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J. Farrell MacDonald
When a woman inherits a valuable house, her nasty husband and his mistress plot murder. But the house has a protective poltergeist who thwarts the wicked pair. Written by
Mike Rogers <MICHAELPEM@aol.com>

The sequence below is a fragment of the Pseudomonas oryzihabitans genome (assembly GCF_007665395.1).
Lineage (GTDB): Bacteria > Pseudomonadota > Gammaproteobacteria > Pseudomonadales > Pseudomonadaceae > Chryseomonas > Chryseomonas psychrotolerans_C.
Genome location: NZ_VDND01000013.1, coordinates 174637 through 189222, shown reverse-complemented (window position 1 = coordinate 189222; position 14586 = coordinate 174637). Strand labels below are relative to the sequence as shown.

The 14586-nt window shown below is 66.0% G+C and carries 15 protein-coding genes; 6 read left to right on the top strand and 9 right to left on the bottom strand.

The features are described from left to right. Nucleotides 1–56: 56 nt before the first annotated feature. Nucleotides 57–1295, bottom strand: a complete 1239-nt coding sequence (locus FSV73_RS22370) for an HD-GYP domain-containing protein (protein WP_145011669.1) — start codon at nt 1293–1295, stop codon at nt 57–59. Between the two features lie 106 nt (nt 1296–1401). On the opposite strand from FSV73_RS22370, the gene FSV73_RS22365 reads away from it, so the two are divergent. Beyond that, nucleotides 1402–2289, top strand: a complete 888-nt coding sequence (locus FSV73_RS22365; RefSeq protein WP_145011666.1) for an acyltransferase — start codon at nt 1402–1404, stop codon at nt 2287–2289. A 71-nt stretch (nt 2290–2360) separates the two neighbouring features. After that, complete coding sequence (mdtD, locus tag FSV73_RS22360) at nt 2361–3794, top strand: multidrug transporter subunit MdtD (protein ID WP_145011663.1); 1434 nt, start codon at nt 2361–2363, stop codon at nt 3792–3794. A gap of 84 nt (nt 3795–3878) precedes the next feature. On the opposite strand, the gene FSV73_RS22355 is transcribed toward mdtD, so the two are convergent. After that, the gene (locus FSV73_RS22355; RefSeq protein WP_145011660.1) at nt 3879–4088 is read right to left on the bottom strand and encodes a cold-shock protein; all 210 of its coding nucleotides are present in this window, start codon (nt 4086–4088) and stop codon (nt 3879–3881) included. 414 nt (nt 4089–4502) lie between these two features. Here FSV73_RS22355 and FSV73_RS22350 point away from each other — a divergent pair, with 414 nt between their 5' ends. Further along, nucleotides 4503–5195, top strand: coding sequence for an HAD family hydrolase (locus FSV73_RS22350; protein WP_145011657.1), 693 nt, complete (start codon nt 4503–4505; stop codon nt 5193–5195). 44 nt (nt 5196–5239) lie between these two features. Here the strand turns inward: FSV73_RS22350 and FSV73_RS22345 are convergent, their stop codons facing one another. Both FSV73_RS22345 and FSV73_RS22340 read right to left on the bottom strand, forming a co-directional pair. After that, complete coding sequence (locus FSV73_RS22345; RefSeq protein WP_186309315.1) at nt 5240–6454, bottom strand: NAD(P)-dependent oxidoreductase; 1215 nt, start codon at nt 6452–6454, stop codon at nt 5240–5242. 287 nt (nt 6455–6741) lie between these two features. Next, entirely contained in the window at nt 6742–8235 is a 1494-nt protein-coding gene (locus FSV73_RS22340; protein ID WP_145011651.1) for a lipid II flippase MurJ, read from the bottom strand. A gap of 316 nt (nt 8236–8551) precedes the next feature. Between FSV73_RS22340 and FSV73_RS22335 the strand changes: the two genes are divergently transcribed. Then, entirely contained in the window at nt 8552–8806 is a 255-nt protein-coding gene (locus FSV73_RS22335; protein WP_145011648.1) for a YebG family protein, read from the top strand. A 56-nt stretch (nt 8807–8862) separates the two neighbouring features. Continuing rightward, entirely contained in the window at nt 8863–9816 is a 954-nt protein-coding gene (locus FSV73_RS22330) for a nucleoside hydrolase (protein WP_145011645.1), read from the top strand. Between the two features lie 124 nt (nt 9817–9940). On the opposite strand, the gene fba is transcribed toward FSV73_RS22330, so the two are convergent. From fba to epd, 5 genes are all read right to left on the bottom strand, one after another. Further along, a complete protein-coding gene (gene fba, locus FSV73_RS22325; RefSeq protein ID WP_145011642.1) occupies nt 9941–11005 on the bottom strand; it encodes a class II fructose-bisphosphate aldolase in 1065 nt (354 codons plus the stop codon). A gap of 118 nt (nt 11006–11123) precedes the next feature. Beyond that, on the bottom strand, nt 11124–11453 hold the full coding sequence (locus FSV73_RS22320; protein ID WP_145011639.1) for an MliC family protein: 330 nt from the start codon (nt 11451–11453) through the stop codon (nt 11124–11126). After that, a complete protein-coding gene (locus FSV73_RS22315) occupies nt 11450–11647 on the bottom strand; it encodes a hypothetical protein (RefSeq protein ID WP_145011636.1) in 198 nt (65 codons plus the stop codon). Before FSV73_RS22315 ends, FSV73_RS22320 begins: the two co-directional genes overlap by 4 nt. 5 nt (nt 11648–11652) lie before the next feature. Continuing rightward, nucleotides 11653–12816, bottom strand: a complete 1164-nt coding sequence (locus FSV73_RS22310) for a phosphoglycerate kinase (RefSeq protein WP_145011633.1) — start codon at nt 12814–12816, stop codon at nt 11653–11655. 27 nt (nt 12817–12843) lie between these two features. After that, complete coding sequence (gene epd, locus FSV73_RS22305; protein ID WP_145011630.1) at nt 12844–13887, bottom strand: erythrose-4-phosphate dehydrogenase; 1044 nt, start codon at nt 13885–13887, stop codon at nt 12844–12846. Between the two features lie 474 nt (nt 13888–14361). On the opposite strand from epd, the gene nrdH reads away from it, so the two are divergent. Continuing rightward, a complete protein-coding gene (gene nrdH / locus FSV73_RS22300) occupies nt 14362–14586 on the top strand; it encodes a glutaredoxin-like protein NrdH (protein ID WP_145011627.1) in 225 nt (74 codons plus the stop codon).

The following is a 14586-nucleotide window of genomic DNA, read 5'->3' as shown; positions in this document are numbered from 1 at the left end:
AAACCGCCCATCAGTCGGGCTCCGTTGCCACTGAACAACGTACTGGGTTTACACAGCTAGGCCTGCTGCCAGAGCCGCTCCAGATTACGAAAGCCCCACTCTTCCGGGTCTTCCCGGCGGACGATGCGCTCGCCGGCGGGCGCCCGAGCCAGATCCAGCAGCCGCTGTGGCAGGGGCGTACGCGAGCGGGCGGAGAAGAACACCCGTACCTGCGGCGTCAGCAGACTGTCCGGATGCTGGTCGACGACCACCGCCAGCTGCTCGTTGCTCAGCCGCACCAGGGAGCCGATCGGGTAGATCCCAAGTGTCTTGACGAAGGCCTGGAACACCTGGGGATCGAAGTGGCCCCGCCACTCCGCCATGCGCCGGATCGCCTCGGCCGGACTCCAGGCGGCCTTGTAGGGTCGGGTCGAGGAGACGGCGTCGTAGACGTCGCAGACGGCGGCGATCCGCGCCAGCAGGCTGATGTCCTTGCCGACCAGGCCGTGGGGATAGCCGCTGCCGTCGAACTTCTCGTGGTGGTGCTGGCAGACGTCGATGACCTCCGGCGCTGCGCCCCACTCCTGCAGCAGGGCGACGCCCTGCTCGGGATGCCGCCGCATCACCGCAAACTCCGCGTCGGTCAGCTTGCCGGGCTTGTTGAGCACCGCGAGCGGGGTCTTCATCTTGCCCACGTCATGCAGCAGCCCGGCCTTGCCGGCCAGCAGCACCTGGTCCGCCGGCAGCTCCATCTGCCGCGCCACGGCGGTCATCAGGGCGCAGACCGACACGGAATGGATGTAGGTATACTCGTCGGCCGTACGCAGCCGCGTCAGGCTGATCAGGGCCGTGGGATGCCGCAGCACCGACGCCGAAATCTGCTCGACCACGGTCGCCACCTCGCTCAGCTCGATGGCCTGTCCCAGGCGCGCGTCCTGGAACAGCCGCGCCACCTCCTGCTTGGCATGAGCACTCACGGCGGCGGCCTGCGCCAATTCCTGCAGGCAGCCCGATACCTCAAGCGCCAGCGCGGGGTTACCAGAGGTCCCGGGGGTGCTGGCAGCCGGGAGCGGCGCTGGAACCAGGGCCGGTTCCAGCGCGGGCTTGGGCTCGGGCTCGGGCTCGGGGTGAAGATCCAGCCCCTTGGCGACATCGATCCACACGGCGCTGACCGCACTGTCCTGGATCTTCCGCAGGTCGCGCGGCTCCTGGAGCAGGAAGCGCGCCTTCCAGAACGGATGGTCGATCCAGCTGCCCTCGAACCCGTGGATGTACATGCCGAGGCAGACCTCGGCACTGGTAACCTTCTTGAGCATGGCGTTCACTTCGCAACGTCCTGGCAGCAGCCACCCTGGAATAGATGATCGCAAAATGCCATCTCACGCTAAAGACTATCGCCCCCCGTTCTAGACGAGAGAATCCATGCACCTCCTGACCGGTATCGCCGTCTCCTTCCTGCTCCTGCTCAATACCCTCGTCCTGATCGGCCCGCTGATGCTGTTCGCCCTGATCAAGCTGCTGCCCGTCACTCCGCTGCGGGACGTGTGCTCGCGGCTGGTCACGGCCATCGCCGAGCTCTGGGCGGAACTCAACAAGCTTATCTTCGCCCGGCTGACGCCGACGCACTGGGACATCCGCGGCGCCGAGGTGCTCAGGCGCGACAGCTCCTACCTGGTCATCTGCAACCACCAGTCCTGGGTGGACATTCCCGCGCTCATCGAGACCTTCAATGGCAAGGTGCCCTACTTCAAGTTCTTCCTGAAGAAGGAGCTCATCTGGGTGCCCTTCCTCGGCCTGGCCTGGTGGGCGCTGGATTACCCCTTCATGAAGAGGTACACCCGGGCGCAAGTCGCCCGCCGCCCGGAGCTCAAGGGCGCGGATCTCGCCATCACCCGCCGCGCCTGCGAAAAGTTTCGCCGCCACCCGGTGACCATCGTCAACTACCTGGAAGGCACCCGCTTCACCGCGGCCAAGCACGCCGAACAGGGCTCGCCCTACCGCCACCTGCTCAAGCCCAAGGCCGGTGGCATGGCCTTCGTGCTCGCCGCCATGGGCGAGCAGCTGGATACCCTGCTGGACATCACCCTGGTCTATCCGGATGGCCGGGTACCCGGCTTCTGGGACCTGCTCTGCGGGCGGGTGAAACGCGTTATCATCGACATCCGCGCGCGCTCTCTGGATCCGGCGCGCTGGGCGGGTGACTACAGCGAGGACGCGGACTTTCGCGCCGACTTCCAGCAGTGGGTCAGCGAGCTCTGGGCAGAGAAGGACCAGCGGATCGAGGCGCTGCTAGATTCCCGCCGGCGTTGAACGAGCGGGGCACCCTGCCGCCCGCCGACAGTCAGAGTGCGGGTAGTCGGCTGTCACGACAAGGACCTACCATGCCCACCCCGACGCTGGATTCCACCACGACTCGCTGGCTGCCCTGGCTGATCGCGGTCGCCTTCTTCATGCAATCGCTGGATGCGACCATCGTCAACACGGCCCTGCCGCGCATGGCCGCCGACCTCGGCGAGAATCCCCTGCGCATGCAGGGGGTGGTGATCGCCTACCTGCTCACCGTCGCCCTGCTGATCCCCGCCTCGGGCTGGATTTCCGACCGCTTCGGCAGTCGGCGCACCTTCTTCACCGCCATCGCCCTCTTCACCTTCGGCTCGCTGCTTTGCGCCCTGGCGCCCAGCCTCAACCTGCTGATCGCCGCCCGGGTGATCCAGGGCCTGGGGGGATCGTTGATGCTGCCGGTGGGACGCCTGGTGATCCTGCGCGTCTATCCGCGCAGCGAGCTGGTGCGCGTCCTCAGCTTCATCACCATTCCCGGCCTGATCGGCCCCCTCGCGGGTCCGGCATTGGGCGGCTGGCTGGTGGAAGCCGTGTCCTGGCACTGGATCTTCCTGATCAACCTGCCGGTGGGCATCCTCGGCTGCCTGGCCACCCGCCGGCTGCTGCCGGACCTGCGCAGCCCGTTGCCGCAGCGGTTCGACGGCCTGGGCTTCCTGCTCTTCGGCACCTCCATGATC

1960's "Invisible Creature" was one of the numerous foreign titles (British, Japanese, Mexican, West German) issued straight to television in the US by American International Pictures, who even hired home grown talent to supply them with product (Larry Buchanan in particular-"Zontar the Thing from Venus"). The American copyright is 1964, and the film debuted on Pittsburgh's Chiller Theater on May 8 1965 (paired with 1959's "A Bucket of Blood"), shown again July 23 1966 (paired with 1958's "It! The Terror from Beyond Space"), and finally on August 2 1969 (paired with 1958's "Terror in the Haunted House"). Constantly shown throughout that decade, few of these have survived the test of time to be revived anymore. Today, "Invisible Creature" is deservedly obscure, as it is very low key, with a tiny no name cast (Sam Kydd a welcome presence) and nonexistent budget. Also, the new American title rather gives the game away, the original British version called "The House in Marsh Road." Patricia Dainton stars as Jean Linton, the wife of a once successful author (Tony Wright) now drinking more than he writes, who inherits a two story country cottage inhabited by a ghost. Once the husband's wandering eye settles on an attractive widow (Sandra Dorne) who prefers the company of wealth, he begins to plot a way to bump off his unknowing spouse so he can rid himself of her ancestral home. What the pair don't know is that the never seen spectre appreciates Jean far more than they do, watching over her while she remains under its roof. The exotic Sandra Dorne would meet a similar fate in 1963's "Devil Doll." I've always held a certain fondness for this one even though it's fairly predictable, but those who never viewed it back then may find it unrewarding.
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